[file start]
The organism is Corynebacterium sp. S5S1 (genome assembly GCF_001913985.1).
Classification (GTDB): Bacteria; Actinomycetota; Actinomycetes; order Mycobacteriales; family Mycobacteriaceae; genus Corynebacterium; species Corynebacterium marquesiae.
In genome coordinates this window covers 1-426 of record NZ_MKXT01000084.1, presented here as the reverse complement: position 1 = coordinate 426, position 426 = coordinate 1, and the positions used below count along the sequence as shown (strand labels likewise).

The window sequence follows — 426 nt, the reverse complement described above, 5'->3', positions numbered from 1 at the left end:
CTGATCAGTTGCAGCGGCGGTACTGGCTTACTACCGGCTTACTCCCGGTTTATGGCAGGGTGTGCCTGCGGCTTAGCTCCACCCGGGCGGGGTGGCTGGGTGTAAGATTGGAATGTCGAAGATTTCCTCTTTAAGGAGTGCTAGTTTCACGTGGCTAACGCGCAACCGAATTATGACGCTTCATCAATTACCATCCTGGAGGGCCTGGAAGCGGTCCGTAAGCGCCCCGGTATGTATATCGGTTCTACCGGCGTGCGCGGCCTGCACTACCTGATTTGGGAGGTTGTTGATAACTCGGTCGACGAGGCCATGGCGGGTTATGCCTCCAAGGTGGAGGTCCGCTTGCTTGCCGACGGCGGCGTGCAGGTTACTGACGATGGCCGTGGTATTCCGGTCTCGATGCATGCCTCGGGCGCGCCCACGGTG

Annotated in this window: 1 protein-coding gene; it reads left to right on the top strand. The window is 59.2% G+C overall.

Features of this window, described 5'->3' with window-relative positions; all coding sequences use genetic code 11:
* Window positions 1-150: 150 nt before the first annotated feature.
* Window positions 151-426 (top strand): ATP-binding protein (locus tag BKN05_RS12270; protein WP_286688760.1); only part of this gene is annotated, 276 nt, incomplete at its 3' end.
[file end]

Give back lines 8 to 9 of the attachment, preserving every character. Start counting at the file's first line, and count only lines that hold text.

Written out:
* Window positions 1-150: 150 nt before the first annotated feature.
* Window positions 151-426 (top strand): ATP-binding protein (locus tag BKN05_RS12270; protein WP_286688760.1); only part of this gene is annotated, 276 nt, incomplete at its 3' end.